Ah, Technology! The things you make us do.

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The concept of privacy doesn’t exist here, those are for 1st AC trains and Business Class passengers. Here, people peep into each other’s phone. As I’m drafting out this text, the guy next to me is peeping in for a good view. I turn to him and he smiles back like a twin lost in the Mahakumbh.

 

When Hyderabad announced that it was going to add itself to the list of cities equipped with a glitzy inter-city Metro service, I was a little circumspect. I was scared that the shiny Metro would make the humble MMTS even more irrelevant than it is today. But my fears were allayed by the fact that it’s Hyderabad we are talking about here. The ministers didn’t sign on the required papers, their secretaries sat in their rooms sipping on scotch, the engineers were clueless, and the workers packed up and went home. Resulting in L&T pulling out of the project citing the state’s inefficiencies. Petitions were filed against the bulldozing of house and property, and manholes on the road grew up to become monsterholes.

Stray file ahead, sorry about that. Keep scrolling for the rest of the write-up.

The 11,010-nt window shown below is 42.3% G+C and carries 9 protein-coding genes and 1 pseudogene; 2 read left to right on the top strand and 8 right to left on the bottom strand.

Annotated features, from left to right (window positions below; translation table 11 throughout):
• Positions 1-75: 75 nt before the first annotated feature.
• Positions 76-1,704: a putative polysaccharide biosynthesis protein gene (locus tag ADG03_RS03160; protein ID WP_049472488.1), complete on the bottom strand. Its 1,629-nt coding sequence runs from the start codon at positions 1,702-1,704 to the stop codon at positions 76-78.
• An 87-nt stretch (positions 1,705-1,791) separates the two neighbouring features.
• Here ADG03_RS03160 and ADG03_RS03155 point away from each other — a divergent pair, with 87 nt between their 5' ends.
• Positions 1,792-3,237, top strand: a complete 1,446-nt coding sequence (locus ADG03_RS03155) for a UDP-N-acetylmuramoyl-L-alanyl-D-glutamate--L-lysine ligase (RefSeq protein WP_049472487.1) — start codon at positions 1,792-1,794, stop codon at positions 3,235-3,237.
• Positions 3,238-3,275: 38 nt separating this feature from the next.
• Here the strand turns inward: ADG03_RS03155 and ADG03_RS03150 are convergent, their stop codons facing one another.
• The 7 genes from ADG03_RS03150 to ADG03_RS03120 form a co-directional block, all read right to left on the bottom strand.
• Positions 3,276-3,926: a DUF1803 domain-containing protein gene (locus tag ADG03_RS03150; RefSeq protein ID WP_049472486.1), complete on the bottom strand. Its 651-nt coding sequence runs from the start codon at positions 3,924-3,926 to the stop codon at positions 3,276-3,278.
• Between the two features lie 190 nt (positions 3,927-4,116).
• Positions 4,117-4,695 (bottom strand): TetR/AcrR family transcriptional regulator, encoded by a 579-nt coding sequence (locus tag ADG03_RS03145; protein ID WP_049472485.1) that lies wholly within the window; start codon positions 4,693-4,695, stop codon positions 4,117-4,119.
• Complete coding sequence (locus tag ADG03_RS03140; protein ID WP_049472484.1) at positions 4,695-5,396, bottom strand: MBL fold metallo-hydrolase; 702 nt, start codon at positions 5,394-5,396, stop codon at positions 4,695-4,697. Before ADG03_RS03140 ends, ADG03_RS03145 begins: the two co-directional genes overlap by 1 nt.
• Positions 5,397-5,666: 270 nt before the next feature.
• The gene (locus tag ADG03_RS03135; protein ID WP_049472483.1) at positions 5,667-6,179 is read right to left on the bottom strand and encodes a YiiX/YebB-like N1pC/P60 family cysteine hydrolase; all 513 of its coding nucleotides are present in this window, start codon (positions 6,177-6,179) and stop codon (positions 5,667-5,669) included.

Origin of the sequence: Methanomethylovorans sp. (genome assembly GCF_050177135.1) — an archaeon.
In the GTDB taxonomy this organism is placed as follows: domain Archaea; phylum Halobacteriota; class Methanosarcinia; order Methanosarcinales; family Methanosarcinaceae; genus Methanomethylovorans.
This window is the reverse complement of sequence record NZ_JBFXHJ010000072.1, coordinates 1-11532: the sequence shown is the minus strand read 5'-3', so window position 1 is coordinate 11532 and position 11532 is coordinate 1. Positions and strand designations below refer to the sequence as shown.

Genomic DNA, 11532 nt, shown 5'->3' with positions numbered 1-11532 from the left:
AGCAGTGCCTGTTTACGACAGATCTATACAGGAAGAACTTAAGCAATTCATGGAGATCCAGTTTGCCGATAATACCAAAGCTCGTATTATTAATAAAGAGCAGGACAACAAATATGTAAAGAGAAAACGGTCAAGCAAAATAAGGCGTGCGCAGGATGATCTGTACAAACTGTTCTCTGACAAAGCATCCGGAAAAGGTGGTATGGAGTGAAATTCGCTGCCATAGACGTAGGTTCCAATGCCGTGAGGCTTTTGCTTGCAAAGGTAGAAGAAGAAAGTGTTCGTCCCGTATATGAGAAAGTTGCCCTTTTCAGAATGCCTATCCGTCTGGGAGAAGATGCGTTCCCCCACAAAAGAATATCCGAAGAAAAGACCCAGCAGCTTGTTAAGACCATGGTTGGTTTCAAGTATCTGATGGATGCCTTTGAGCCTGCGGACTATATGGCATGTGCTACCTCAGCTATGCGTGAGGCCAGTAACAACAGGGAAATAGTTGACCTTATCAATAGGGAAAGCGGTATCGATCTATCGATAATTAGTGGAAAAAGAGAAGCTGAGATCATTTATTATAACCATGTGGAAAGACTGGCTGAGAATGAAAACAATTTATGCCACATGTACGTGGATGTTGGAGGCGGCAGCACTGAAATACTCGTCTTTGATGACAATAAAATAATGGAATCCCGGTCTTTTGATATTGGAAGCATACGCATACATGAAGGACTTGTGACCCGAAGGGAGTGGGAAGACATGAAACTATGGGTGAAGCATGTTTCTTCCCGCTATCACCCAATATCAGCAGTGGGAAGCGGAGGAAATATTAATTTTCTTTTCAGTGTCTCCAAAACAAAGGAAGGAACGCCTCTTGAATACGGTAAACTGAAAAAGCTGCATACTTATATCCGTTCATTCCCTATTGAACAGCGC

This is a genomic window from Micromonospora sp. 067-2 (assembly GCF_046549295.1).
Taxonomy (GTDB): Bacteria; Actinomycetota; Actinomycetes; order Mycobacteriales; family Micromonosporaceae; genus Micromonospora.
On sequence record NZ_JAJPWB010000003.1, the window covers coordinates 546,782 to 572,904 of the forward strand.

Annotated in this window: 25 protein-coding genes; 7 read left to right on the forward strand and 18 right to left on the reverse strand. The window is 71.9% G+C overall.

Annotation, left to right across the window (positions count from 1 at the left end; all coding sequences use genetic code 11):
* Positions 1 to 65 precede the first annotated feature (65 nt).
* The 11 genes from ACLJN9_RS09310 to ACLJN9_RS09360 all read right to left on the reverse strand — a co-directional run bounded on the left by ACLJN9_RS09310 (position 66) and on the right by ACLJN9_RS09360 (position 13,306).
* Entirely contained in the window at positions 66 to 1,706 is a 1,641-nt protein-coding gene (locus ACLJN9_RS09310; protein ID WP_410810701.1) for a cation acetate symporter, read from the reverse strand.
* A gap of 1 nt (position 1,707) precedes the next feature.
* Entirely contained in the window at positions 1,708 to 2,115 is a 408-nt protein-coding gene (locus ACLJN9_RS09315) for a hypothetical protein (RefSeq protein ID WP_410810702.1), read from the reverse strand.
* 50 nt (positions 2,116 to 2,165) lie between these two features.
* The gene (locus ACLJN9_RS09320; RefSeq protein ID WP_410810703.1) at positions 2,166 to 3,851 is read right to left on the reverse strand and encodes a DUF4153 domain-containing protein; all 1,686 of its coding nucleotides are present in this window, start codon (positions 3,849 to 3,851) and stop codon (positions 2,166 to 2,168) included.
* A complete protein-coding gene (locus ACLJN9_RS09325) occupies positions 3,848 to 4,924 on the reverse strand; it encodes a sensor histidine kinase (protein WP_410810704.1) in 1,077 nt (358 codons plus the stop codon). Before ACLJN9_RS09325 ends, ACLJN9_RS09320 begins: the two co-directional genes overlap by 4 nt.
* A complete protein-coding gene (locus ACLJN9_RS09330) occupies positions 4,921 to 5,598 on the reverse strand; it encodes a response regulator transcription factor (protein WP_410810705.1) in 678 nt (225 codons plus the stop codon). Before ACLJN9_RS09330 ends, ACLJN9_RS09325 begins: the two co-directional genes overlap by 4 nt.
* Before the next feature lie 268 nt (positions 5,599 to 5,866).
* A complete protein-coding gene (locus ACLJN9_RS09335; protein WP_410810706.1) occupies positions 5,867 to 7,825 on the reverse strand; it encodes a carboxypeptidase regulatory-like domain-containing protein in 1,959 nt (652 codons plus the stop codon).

And just like that, the Metro project got postponed to 2019. Three years from now, which in Hyderabad terms means a decade. A few more years for MMTS to do what it can to remain irrelevant. To meander about aimlessly unbound by cut-throat timings and maddening frenzy. To amble from one place to another like a contended buffalo, grazing in fields that she particularly likes.

To flash a shiny electric rod at the world. To prove that it is possible to be a poet among robots.

Kim Fung Restaurant Hyderabad

Chicken Soup for the Asshole

Kim Fung is a tiny Chinese eatery off the Tarnaka Main Road in Hyderabad.

You wouldn’t be able to find it while walking along the road. The signboard has gotten dark with time, lost amidst the glaring neon reds and blues.